Every December, editors, reporters and opinion columnists alike scramble to come up with new ways to write about a holiday—Christmas—that is yearly bludgeoned in the press by uninventive coverage.
Whether it’s a rehashing of the “December Dilemma” for the umpteenth time or Nicholas Kristof beginning one of his columns with the sentence “Merry Christmas!,” it seems you can’t escape the repetitiveness of it all.
But there are some pieces that stand out amid the din, whether for their humor, their anger, their wit, their imagination, their unsentimental warmth or their all-around incisiveness. Here are nine of them.
1. “Christmas Story,” by H.L. Mencken (1944)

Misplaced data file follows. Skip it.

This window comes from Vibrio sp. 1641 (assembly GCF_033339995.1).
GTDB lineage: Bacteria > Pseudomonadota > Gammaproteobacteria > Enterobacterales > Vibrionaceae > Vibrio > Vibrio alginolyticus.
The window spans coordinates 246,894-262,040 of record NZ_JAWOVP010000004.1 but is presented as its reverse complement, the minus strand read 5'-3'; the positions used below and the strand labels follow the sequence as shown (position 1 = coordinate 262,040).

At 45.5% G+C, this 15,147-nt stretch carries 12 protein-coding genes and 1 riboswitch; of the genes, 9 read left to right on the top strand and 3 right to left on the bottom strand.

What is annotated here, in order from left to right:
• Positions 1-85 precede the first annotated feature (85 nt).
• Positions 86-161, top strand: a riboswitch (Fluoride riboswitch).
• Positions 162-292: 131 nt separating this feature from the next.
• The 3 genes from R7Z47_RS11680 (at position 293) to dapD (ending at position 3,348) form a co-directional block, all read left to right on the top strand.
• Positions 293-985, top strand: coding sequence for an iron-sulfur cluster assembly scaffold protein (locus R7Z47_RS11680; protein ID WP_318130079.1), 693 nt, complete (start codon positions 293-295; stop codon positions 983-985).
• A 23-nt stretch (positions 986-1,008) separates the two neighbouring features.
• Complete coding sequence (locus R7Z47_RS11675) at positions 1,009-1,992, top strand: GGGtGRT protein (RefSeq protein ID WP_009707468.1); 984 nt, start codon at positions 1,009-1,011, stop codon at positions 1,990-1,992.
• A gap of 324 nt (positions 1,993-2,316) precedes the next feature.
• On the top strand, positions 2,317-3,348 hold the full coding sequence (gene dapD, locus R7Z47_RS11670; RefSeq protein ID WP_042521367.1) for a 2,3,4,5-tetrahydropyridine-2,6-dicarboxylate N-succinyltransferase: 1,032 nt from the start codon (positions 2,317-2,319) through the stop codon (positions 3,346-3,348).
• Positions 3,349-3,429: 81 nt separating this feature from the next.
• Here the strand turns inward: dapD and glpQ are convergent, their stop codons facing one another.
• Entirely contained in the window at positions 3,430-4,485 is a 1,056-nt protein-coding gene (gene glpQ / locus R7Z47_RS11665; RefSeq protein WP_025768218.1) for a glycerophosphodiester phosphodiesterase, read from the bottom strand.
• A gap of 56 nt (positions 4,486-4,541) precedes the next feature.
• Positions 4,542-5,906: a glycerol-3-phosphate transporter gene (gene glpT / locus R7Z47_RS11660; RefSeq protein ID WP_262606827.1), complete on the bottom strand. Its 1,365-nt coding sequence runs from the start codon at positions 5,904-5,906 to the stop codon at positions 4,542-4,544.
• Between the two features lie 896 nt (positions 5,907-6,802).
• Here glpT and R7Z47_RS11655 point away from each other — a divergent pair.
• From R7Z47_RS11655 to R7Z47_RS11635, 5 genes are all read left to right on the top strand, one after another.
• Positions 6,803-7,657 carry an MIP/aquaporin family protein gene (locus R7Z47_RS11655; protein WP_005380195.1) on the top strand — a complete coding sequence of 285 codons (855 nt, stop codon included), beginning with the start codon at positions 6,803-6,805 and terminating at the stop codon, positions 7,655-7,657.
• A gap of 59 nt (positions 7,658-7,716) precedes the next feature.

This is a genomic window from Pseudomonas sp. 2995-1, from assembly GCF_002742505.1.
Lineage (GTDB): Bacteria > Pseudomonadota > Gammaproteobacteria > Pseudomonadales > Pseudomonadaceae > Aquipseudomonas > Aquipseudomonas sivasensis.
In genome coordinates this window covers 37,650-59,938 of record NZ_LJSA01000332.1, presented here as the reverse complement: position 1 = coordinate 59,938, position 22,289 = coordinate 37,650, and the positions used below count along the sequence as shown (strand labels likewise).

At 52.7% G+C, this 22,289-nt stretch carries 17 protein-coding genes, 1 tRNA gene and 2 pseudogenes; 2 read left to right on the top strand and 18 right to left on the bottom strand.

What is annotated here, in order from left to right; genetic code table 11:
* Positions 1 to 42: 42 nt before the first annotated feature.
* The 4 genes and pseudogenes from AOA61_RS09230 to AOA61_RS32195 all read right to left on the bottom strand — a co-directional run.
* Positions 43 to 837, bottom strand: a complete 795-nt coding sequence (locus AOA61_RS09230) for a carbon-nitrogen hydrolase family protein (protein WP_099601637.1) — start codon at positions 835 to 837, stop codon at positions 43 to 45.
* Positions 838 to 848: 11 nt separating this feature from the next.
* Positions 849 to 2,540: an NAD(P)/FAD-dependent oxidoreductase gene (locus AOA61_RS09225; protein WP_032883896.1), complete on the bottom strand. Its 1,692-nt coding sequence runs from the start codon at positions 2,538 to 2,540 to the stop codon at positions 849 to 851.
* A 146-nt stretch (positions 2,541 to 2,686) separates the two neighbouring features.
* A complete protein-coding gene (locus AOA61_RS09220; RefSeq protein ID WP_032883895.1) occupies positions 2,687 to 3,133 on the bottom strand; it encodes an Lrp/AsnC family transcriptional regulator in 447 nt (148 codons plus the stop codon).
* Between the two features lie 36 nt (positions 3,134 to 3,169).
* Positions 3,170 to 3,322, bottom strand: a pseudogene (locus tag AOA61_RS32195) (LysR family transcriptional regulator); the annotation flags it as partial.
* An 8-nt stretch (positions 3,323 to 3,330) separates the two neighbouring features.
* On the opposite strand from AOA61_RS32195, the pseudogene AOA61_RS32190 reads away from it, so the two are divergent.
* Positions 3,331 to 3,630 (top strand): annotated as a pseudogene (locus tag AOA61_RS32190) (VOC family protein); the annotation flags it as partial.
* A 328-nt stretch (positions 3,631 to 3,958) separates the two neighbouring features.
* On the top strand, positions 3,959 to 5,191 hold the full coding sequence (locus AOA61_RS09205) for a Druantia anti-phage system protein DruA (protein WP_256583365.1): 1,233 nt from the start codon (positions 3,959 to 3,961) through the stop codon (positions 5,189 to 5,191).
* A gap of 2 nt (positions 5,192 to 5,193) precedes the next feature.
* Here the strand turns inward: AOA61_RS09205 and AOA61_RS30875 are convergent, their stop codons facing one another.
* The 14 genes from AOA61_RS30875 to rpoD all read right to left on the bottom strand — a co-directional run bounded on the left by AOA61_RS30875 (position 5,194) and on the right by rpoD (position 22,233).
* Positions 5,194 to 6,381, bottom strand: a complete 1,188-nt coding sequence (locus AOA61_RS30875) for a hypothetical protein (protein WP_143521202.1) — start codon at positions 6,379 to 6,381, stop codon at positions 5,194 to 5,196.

2. “Remembrance Is Sufficient,” by E.B. White (1954)
3. “Frankincense and Whirr,” by Hank Stuever (2000)
4. “Bah, Humbug: The Horrors of December in a One-Party State,” by Christopher Hitchens (2005)
5. “Beating the Post-Holiday Blahs,” by The Onion (2011)
6. “Christmas Day: How It Was Observed in the City,” by The New York Times (1860)
7. “What Would Happen If We Really Went to War Against Christmas?,” by Tim Murphy (2013)
8. “The War on Jewish Christmas Must Be Stopped,” by Daniel W. Drezner (2014)
9. “Why Eating Chinese Food on Christmas Is a Sacred Tradition for American Jews,” by Marc Tracy (2010)